So, his suggestions are to stop using bar soap because they are mostly fatty acids (use liquid body washes instead), thoroughly and continually clean with chlorine bleach until all noticeable traces are eradicated, wipe down the shower with a shammy or dry hand towel after use, and spray bleach on the walls weekly to prevent recurrence. It's a lot of effort, but the aesthetic alternative, as well as some nasty potential adverse health effects, make it necessary.

    I hope this helps anyone else dealing with this issue!

  10. #10
    Retired Defense Industry Engineer jadnashua's Avatar
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    Humm, seems like my original suggestion!

    Try this:
    1/2 gal. white vinegar
    1/2 gal. hydrogen peroxide-common peroxide available from your *********
    1 cup boric acid
    Mix well - use in a spray bottle on a dry surface. Shake well and spray area well. The vinegar/peroxide kills active live mold and the boric acid keeps them that way.
    Keep this solution in a bottle that can be capped off tight.

    The hydrogen peroxide acts like a bleach. The boric acid (weak) shreds the cell wall of the mold, allowing the vinegar and hydrogen peroxide to then kill it.

    The hassle with this particular mold is that it grows a slimy covering, so some scrubbing is required.
    Jim DeBruycker
    Important note - I'm not a pro
    Retired Defense Industry Engineer; Schluter 2.5-day Workshop Completed 2013, 2014

  11. #11
    DIY Junior Member Mike from Brier's Avatar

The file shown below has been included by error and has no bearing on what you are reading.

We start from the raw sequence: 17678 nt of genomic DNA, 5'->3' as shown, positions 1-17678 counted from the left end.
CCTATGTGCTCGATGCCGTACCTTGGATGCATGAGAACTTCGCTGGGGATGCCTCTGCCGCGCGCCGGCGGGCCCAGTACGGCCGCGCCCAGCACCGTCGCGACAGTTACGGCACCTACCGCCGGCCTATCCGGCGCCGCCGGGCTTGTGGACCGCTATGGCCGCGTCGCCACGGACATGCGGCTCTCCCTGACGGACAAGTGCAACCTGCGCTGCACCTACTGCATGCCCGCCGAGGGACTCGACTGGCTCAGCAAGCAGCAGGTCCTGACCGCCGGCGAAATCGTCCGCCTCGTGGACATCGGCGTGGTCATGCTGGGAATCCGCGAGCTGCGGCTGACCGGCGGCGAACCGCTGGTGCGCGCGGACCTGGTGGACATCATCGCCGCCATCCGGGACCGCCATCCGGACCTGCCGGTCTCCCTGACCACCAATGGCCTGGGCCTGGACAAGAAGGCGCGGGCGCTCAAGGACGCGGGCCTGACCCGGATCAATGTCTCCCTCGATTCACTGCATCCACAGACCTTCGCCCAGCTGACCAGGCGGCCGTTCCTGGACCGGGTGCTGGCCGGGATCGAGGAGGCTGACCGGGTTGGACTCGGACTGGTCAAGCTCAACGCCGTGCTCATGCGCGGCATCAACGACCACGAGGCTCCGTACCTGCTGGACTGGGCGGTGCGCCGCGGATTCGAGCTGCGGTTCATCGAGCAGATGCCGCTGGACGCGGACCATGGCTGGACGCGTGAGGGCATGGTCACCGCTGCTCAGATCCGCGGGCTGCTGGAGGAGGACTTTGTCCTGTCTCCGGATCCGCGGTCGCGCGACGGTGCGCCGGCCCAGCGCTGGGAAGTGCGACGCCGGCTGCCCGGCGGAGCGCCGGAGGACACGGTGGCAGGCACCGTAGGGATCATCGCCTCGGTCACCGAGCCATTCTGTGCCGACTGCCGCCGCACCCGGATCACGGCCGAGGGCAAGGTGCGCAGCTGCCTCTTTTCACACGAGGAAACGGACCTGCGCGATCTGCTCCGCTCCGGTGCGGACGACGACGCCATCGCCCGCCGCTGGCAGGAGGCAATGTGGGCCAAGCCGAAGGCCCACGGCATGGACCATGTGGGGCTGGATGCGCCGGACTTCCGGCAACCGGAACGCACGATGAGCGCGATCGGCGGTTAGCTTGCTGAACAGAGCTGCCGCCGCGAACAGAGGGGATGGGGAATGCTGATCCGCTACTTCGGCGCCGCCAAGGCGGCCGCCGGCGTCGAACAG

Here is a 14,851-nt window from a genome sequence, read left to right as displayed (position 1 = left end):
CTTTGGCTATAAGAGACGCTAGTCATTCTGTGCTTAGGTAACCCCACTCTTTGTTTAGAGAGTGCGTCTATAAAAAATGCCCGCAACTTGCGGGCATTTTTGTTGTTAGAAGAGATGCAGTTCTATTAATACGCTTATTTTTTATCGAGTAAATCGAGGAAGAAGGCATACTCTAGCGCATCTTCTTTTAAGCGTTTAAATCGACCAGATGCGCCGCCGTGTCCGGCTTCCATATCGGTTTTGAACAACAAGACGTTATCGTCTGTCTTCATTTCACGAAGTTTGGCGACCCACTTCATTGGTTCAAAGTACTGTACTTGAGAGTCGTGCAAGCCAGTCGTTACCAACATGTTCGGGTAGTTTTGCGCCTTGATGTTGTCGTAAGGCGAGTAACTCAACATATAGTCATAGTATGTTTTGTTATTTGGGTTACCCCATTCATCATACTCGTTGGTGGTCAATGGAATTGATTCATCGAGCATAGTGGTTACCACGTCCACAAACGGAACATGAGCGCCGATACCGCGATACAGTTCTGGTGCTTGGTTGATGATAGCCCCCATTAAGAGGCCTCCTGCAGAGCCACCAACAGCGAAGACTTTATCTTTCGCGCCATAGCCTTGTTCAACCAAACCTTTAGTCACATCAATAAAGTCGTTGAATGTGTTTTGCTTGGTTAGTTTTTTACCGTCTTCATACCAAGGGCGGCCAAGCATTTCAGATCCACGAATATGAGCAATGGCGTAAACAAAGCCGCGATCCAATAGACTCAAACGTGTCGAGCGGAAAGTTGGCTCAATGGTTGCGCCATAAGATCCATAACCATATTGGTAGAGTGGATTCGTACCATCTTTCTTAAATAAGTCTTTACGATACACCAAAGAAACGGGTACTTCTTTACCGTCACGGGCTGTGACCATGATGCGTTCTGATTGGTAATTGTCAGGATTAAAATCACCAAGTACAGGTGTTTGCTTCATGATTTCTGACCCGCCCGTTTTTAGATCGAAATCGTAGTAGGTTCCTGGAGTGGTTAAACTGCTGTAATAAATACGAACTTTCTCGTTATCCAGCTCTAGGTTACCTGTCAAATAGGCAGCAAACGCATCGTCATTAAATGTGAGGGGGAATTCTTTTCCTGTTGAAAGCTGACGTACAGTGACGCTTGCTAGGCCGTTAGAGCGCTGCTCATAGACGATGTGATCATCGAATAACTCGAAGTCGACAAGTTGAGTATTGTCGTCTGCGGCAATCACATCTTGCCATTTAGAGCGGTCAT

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    Quote Originally Posted by jadnashua View Post
    Humm, seems like my original suggestion!
    You're right....sorry I forgot to acknowledge that. I like your "solution" better than some others I've been reading about, so I think I'll try it! I'll post results on its effectiveness in the coming days.

    Cheers!

  12. #12
    DIY Junior Member Mike from Brier's Avatar
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    Quote Originally Posted by jadnashua View Post
    Try this:
    1/2 gal. white vinegar
    1/2 gal. hydrogen peroxide-common peroxide available from your *********
    1 cup boric acid
    Mix well - use in a spray bottle on a dry surface. Shake well and spray area well. The vinegar/peroxide kills active live mold and the boric acid keeps them that way.
    Keep this solution in a bottle that can be capped off tight.

    The hydrogen peroxide acts like a bleach. The boric acid (weak) shreds the cell wall of the mold, allowing the vinegar and hydrogen peroxide to then kill it.

    The hassle with this particular mold is that it grows a slimy covering, so some scrubbing is required.
    After I originally sent you a PM to clarify this solution, it dawned on me other readers might want to know your answer as well. Should the 1 cup of boric acid be diluted (and if so, to what ratio), or added to the other ingredients in powder form?

  13. #13
    Retired Defense Industry Engineer jadnashua's Avatar
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    Just measure it out, and mix it into the liquids. Others have had good results with this, let us know yours. The important thing is the proportions...you do not need to mix a large batch. While it will keep, you need to keep it out of the sunlight, or you'll lose the 'action' from the H2O2 (hydrogen peroxide with turn into 'normal' water when the extra oxygen is 'knocked' off, and it doesn't take much to do it).
    Jim DeBruycker
    Important note - I'm not a pro
    Retired Defense Industry Engineer; Schluter 2.5-day Workshop Completed 2013, 2014

  14. #14
    DIY Junior Member Mike from Brier's Avatar
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    Quote Originally Posted by jadnashua View Post
    Just measure it out, and mix it into the liquids. Others have had good results with this, let us know yours.
    Thanks, Jim. Will do.